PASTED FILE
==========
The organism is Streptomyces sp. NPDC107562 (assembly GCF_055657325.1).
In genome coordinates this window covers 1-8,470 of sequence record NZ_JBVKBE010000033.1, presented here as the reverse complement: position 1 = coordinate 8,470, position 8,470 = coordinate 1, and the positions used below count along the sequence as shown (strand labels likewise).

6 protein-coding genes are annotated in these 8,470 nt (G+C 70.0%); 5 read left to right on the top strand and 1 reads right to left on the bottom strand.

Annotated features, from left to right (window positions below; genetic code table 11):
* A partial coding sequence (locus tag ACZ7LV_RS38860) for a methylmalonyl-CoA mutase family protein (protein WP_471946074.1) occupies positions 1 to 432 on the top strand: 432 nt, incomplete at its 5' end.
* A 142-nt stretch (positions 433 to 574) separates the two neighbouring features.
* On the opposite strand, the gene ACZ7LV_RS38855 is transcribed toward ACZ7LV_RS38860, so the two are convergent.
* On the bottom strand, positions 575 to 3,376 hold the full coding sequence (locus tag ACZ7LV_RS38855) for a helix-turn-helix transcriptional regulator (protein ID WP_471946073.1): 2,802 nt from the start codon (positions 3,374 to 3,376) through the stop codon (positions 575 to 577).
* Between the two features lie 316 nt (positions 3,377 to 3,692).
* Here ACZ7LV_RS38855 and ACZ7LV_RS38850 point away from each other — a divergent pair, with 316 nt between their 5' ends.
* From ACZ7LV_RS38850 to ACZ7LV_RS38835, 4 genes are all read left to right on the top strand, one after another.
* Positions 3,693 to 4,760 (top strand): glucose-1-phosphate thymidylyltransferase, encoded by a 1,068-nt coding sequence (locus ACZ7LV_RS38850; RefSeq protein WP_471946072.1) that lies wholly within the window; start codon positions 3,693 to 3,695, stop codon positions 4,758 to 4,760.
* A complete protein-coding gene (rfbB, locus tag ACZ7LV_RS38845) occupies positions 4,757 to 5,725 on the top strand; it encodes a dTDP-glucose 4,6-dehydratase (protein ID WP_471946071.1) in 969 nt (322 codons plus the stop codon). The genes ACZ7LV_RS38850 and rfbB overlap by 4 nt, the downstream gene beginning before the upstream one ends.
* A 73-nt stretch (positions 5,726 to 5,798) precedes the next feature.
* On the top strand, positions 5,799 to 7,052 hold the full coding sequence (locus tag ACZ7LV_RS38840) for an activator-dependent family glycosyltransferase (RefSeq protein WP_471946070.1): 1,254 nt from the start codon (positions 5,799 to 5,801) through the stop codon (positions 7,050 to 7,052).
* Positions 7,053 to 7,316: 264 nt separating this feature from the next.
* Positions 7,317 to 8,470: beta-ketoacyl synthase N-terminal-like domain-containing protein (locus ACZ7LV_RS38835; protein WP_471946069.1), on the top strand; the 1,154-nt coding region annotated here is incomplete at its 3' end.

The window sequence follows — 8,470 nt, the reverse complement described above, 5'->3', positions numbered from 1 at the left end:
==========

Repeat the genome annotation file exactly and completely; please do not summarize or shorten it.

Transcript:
The organism is Streptomyces sp. NPDC107562 (assembly GCF_055657325.1).
In genome coordinates this window covers 1-8,470 of sequence record NZ_JBVKBE010000033.1, presented here as the reverse complement: position 1 = coordinate 8,470, position 8,470 = coordinate 1, and the positions used below count along the sequence as shown (strand labels likewise).

6 protein-coding genes are annotated in these 8,470 nt (G+C 70.0%); 5 read left to right on the top strand and 1 reads right to left on the bottom strand.

Annotated features, from left to right (window positions below; genetic code table 11):
* A partial coding sequence (locus tag ACZ7LV_RS38860) for a methylmalonyl-CoA mutase family protein (protein WP_471946074.1) occupies positions 1 to 432 on the top strand: 432 nt, incomplete at its 5' end.
* A 142-nt stretch (positions 433 to 574) separates the two neighbouring features.
* On the opposite strand, the gene ACZ7LV_RS38855 is transcribed toward ACZ7LV_RS38860, so the two are convergent.
* On the bottom strand, positions 575 to 3,376 hold the full coding sequence (locus tag ACZ7LV_RS38855) for a helix-turn-helix transcriptional regulator (protein ID WP_471946073.1): 2,802 nt from the start codon (positions 3,374 to 3,376) through the stop codon (positions 575 to 577).
* Between the two features lie 316 nt (positions 3,377 to 3,692).
* Here ACZ7LV_RS38855 and ACZ7LV_RS38850 point away from each other — a divergent pair, with 316 nt between their 5' ends.
* From ACZ7LV_RS38850 to ACZ7LV_RS38835, 4 genes are all read left to right on the top strand, one after another.
* Positions 3,693 to 4,760 (top strand): glucose-1-phosphate thymidylyltransferase, encoded by a 1,068-nt coding sequence (locus ACZ7LV_RS38850; RefSeq protein WP_471946072.1) that lies wholly within the window; start codon positions 3,693 to 3,695, stop codon positions 4,758 to 4,760.
* A complete protein-coding gene (rfbB, locus tag ACZ7LV_RS38845) occupies positions 4,757 to 5,725 on the top strand; it encodes a dTDP-glucose 4,6-dehydratase (protein ID WP_471946071.1) in 969 nt (322 codons plus the stop codon). The genes ACZ7LV_RS38850 and rfbB overlap by 4 nt, the downstream gene beginning before the upstream one ends.
* A 73-nt stretch (positions 5,726 to 5,798) precedes the next feature.
* On the top strand, positions 5,799 to 7,052 hold the full coding sequence (locus tag ACZ7LV_RS38840) for an activator-dependent family glycosyltransferase (RefSeq protein WP_471946070.1): 1,254 nt from the start codon (positions 5,799 to 5,801) through the stop codon (positions 7,050 to 7,052).
* Positions 7,053 to 7,316: 264 nt separating this feature from the next.
* Positions 7,317 to 8,470: beta-ketoacyl synthase N-terminal-like domain-containing protein (locus ACZ7LV_RS38835; protein WP_471946069.1), on the top strand; the 1,154-nt coding region annotated here is incomplete at its 3' end.

The window sequence follows — 8,470 nt, the reverse complement described above, 5'->3', positions numbered from 1 at the left end: